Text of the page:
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A detailed bibliography of journal articles, books and dissertations. Produced by the Modern Language Association, the electronic version of the bibliography dates back to the 1920s and contains over 1.8 million citations from more than 4,400 journals & series and 1,000 book publishers.
The SAG-AFTRA Foundation records well-known actors reading children’s books and makes graphically dynamic videos so that children around the world can be read to with just the click of a Storyline Online video book image.
Created for kids ages preschool through grade 8, offers more than 100 fun, interactive games that develop skills in math, reading, and literacy.
Recognize exceptional books, for children or young adults, that are based on folklore. The folklore must be accurately presented in the text and illustrations and add to the reader’s understanding of folklore.
Awarded biennially, the AIYLA identifies and honors the very best writing and illustrations by and about Native Americans and Indigenous peoples of North America. Books selected to receive the award present Indigenous North American peoples in the fullness of their humanity. Awards are granted in even-number years.
CLASP founded the Américas Award in 1993 to encourage and commend authors, illustrators and publishers who produce quality children’s and young adult books that portray Latin America, the Caribbean, or Latinos in the United States, and to provide teachers with recommendations for classroom use. CLASP offers up to two annual book awards, together with a commended list of titles.
Committed to providing a broad selection of outstanding books that mixes popular appeal with literary excellence, the Books for Youth editorial staff has chosen the titles below as best-of-the-year fiction, nonfiction, and picture books.
Established in 1946, the annual CBCA Book of the Year Award aims to promote quality literature for young Australians, support and encourage a wide range of Australian writers and illustrators of children's books, and celebrate contributions to Australian children's literature.
This is an annual award for a book that was published in the previous year in Canada, is written by a Canadian citizen or permanent resident of Canada, be written in English or translated into English, and appeals to children up to and including age 12. This award was given 1947-2016.
Encourages recreational reading of popular literature among the young people of our state. Since its inception in 1974, millions of California children have nominated, read, and voted for the winners of the California Young Reader Medal.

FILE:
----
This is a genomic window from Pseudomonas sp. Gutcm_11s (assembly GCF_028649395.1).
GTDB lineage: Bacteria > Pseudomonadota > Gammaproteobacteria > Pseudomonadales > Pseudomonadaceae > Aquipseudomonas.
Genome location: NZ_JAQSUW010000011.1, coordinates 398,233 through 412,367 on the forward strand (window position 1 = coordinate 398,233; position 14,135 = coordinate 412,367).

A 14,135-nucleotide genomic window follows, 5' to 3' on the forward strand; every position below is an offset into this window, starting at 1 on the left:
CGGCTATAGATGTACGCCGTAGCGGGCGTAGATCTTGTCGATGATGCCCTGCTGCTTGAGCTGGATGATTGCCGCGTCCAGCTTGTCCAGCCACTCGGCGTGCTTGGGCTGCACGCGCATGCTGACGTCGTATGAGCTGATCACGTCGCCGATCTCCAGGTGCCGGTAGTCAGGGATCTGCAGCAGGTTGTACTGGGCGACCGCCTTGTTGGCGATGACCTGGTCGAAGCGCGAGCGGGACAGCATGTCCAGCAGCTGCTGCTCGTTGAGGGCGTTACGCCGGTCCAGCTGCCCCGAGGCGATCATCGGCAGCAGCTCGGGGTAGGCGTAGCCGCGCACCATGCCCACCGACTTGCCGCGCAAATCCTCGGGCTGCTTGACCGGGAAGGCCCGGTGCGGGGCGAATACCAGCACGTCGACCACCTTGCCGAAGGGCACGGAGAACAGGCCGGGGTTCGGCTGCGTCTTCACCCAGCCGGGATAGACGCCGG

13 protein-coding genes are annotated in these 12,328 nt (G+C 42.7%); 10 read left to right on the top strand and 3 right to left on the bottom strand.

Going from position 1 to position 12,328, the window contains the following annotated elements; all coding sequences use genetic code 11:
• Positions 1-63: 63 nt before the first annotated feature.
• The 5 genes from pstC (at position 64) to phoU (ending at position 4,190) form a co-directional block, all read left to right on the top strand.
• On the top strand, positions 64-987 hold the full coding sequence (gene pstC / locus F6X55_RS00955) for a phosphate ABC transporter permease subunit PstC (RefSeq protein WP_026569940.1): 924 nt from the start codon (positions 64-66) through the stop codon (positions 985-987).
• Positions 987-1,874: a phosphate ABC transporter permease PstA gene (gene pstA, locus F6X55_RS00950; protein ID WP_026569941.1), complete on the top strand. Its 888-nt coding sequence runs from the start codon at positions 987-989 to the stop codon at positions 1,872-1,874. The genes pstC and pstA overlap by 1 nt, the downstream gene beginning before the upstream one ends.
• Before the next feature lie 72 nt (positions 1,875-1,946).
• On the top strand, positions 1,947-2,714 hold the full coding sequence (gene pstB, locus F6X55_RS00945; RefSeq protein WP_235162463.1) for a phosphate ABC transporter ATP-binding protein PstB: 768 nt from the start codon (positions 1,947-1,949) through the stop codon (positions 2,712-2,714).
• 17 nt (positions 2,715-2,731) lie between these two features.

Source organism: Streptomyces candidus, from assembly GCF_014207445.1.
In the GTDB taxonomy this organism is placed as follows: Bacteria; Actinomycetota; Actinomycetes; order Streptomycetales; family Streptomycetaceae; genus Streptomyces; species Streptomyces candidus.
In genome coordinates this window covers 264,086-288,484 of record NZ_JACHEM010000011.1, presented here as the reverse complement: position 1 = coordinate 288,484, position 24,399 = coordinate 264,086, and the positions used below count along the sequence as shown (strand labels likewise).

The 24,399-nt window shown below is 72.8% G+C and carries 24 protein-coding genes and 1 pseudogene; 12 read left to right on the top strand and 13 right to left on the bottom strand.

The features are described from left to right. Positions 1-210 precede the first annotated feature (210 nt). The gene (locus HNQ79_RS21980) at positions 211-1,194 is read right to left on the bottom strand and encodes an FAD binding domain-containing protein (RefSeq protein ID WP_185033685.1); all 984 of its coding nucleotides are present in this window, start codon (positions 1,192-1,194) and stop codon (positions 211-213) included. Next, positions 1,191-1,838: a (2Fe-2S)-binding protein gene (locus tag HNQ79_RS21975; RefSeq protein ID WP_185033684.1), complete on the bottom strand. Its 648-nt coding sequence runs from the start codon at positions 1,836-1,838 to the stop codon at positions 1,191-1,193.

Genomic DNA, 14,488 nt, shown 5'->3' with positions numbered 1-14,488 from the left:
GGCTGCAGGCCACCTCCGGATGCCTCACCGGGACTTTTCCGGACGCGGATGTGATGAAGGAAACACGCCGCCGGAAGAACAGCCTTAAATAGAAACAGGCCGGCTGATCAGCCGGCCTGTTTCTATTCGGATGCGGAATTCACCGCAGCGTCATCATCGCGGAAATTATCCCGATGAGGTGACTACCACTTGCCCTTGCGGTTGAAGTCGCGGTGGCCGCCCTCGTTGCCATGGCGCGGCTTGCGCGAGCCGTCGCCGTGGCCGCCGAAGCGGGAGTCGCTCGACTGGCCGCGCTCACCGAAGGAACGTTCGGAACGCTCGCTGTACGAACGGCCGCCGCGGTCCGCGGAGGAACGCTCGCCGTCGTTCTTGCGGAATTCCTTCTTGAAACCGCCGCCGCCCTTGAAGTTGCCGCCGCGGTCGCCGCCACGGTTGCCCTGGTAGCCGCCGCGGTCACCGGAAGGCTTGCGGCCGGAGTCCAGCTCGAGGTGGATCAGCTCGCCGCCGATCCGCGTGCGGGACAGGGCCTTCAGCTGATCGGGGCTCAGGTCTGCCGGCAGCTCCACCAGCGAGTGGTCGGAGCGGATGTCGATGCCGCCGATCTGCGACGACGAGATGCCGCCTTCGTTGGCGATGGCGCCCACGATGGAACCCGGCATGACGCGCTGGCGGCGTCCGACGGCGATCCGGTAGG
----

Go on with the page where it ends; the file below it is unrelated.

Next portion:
This award is made to an individual or organisation in recognition of an outstanding contribution to children's books. The recipient is nominated by the members of Children's Books Ireland (CBI) in recognition of their outstanding contribution to the reading lives of children in Ireland.
Formerly known as the Laura Ingalls Wilder Award, honors an author or illustrator whose books, published in the United States, have made, over a period of years, a significant and lasting contribution to children's literature through books that demonstrate integrity and respect for all children's lives and experiences.
Honors the best science, technology, engineering and math (STEM) picture book for children aged eight to ten. It is the only national children’s choice award honoring a STEM book. The Cook Prize is administered with support from School Library Journal.
Honor books that reflect the universal read aloud standards that were created by the work of the author E.B. White in his classic books for children: Charlotte’s Web, Stuart Little, and The Trumpet of the Swan.
The best family-friendly, creative and educational books on the market that will make an impact in a child's life by helping them grow: socially, emotionally, ethically, intellectually, and physically.
Honors a children's science picture book written in the English language and published within five years of the award date. The book must teach its young reader at least one important scientific principle well, or encourage the reader toward specific science-related attitudes, pursuits, or inquiries. Books about plants and/or plant science or biology will have preference.
The highest international recognition given to an author and an illustrator of children's books. Given every other year by IBBY, the Hans Christian Andersen Awards recognize lifelong achievement and are presented to an author and an illustrator whose complete works have made an important, lasting contribution to children's literature.
Intended for newly published authors who show unusual promise in the children's and young adults' book field. Awards are given for fiction and nonfiction in each of three (3) categories: primary, intermediate, and young adult.
The Irma Simonton Black and James H. Black Award for Excellence in Children’s Literature (Irma Black Award) goes to an outstanding book for young children—a book in which text and illustrations are inseparable, each enhancing and enlarging on the other to produce a singular whole. The Irma Black Award is unusual in that children are the final judges of the winning book.
An Award given to an author and an illustrator to affirm new talent and to offer visibility to excellence in writing and/or illustration which otherwise might be formally unacknowledged within a given year within the structure of the two awards given annually by the Coretta Scott King Book Awards Committee.
The Los Angeles Times Book Prizes now have ten single-title categories: biography, current interest, fiction, first fiction (the Art Seidenbaum Award added in 1991), graphic novel (category added 2009), history, mystery/thriller (category added in 2000), poetry, science and technology (category added in 1989), and young adult literature (category added in 1998).
Honors an author, as well as a specific body of his or her work, for significant and lasting contribution to young adult literature. The annual award is administered by YALSA and sponsored by School Library Journal magazine. It recognizes an author's work in helping adolescents become aware of themselves and addressing questions about their role and importance in relationships, society, and in the world.